Obsidian Entertainment - Chris Avellone Interview
"Anon" from Anonymous of Holland has a new interview with Chris Avellone. The interview is a wall of text, and I wish I could share all of it here.
AoH: One of the things at the top of fan’s lists of things they’d like to hear about would no doubt be Project: Eternity. So far we’ve been seeing a lot of tech and lore updates on the Kickstarter page and the forums, and although I’m sure I wasn’t the only one blown away by that amazing tech demo, it feels like the world design has been put on the back burner a bit, at least as far as the updates go. I understand Obsidian might not want to go into this as of yet in order to save information for future updates, but I was wondering if you could tell us a little about how well the world has been fleshed out so far, which direction it’s going in to make it different from all those cliché fantasy settings out there and what the plans are for the world as shown in the map? Will we be visiting locations all over the map or will you be focusing on a certain area, maybe leaving the other areas for another game?
MCA: It will be locations all over the map (to clarify, it’s the one below).
[Project: Eternity's Map - Graciously provided by Mr. Avellone in beautiful high resolution]
The world map [above] is the game space: the game takes place largely in the Dyrwood and the Ruins of Eír Glanfath – while the exact locations are still to be revealed, you will be going to a variety of communities and cities in those areas all over the map, as well as a number of adventure locations. As far as variety goes, it’s much like Icewind Dale in terms of location ambiance and scope (it may seem like an odd example, but while set in the North, there was a lot of freedom in Icewind Dale in terms of looks and feel of each location). As locations and dungeons unlock, you’ll be able to jump to them and begin exploring.
You will not be going beyond the world map indicated in this first installment of the series. Right now, we’re focused on bringing this section to life. That doesn’t mean we’re ignoring the rest of the world (and in fact, the cultures and empires surrounding the Dyrwood are extremely important to current events) – we’re developing the world and the surrounding nations in tandem with religion, culture, and language.
There’s directives we try and operate from in terms of design of the game which hopefully should shed some light on the process. In terms of development of the narrative, we have a first draft of a story that we’re iterating on after feedback from the team – the draft we chose as the spine was a collaboration of two stories, one from George Ziets and the other from Eric Fenstermaker. There were elements from every story pitch that we liked a lot, and other elements that we felt could be developed more, or made more impactful for the player.
We haven’t revealed a ton on story yet, and it’s because the narrative is important to us, and we want to avoid spoilers. A significant amount of lore, maps, character naming, deities, language, notable antagonists and protagonists has been developed, but it is under the story umbrella, and we’re not prepared to reveal it at this time until we’re comfortable with it. Story’s not something we like to rush at the studio, and for this project, we don’t have to, which is a huge relief. So far it’s allowed a far more collaborative and iterative process – Eternity has been one of the few opportunities we’ve had at the studio where almost all the designers had a chance to do a pass of a story draft and then critique each other’s elements. It felt like a creative writing workshop, which was awesome.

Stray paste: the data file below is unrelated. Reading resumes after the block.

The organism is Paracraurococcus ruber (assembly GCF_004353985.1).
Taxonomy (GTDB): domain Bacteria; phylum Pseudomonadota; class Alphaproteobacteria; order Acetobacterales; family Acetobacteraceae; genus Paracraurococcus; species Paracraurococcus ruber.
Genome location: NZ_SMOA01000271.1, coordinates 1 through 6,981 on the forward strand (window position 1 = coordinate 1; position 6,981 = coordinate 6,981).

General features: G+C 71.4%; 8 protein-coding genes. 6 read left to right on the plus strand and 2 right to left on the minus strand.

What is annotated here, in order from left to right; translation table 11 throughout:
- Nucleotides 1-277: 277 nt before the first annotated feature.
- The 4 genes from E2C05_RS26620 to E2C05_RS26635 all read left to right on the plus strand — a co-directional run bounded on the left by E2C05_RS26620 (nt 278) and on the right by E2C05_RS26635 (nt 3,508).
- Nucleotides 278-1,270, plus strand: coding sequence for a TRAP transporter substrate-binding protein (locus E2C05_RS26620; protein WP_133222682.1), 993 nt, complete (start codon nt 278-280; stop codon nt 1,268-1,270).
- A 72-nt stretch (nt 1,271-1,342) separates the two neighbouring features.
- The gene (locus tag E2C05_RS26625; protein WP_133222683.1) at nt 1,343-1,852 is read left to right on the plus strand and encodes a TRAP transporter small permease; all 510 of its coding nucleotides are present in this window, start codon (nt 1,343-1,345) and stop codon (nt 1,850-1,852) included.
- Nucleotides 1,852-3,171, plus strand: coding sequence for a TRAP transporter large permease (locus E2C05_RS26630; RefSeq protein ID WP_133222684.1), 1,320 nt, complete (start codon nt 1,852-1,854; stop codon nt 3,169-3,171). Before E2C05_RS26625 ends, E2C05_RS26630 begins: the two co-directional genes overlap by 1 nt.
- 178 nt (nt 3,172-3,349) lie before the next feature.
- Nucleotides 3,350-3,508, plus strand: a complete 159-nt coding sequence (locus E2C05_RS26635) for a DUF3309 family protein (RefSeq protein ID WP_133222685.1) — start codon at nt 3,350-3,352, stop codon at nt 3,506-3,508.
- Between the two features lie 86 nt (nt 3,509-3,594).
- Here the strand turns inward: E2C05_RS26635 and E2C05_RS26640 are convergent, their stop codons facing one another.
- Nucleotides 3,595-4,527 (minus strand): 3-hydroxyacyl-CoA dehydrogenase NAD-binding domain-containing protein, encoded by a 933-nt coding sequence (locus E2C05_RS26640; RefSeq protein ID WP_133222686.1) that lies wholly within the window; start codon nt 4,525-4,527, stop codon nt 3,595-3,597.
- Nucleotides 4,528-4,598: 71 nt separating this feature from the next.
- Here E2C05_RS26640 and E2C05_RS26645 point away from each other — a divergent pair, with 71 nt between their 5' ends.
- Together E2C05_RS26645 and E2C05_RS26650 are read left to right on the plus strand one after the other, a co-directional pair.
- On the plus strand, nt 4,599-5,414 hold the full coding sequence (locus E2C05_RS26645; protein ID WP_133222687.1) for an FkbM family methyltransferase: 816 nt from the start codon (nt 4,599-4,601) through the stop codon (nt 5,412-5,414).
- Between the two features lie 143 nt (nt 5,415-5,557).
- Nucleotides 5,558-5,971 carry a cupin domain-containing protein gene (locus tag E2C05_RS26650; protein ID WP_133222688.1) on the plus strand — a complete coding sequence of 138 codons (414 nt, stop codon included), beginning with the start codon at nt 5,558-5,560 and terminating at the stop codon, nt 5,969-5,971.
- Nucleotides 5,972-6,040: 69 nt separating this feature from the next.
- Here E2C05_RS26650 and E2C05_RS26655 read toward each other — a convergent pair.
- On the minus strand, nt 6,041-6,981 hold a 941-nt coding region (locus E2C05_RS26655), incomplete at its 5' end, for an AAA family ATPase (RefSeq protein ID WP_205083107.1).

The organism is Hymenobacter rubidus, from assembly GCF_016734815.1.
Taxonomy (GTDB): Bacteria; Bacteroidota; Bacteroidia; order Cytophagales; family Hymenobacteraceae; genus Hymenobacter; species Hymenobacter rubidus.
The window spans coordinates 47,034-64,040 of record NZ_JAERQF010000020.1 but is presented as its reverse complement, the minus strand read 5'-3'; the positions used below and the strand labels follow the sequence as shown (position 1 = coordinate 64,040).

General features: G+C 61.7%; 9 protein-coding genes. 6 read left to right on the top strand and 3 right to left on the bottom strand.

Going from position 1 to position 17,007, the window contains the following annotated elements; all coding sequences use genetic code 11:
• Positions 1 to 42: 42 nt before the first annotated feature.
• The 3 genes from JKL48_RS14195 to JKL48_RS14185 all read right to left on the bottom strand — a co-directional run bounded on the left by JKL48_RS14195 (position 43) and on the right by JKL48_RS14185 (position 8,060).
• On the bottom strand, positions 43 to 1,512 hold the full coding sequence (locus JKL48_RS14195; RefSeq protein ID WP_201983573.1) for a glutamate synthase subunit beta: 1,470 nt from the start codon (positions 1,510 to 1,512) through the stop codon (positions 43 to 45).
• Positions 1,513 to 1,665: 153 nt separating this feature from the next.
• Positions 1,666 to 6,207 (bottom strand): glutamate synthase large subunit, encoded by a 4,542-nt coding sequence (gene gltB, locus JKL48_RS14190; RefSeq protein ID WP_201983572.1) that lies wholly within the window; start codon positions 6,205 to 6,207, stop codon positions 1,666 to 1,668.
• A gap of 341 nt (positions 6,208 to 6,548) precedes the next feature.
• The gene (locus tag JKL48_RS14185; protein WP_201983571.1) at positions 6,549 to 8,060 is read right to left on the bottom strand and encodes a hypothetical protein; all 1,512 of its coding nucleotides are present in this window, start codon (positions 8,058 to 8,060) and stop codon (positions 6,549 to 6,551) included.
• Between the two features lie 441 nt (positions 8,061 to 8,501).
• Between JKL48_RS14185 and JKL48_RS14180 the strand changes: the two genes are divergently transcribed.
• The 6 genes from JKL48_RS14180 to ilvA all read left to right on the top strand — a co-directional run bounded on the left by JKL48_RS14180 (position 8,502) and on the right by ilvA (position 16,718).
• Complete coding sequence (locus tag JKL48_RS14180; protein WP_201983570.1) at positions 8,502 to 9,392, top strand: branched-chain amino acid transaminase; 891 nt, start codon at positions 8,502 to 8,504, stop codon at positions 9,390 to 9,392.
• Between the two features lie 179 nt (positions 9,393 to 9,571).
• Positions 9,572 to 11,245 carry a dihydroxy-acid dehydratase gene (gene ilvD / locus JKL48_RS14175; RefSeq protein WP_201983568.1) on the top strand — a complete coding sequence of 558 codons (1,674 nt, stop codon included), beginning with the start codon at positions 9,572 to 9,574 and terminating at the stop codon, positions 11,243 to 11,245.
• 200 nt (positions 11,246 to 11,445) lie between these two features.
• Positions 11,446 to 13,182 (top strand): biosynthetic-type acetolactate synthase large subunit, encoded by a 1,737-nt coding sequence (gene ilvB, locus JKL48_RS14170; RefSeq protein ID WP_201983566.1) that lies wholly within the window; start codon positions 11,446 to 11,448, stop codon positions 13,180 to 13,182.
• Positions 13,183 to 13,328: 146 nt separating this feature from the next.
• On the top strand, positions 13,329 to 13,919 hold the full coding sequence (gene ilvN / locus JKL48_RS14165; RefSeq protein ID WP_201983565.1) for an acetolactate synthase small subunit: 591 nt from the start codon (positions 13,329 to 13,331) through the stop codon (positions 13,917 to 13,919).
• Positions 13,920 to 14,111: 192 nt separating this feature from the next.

So what makes it different from fantasy settings – there’s a few things, and I’ll try to point to some specific examples: so – we have dwarves. Our dwarves aren’t typical dwarves, however, and allow for variation that may be unusual at a glance – for example, when we showcased Sagani, it might have been unusual to see a bow-using dwarf from an Inuit-inspired culture, but that’s something that Eternity aspires to branch into and explore concepts of fantasy races that haven’t been touched on yet. In our latest update, we describe paladins, but in the context of Eternity, which means they are cause-focused, not necessarily morality-focused, and it gives additional insight on how that difference manifests itself through their abilities, which I feel is pretty damn cool. Also, I’d like to think that the decision to veer away from the 14th century style of fantasy vs. the 16th was a good one as well, and can make its presence felt from weapons the characters wield, the clothes they wear, to the everyday architecture of cities and towns.
Lastly, in terms of defying clichés, the magic system of a world changes everything about its culture. Brandon Sanderson’s Mistborn, Pat Rothfuss’s Name of the Wind, David Farland’s Runelords… each change in a magic or metaphysic system sends out a ripple effect across cultures and characters and conflicts, which is a good thing. So when we agree upon the principle of souls as governing magic and the cycle of the world, that opened itself up to interesting character, culture, and technology opportunities that may not exist in other settings.
Also, we have invested a lot of energy in systems, and I feel it’s the right call. All the mechanisms for how the player communicates and interacts with the environment should be established first, including how the player talks with characters, how they move, how they fight… this may seem common sense, but launching into production without a finalized design on how the character’s movement set works and the interface components can be problematic, so we want to make sure we do this right.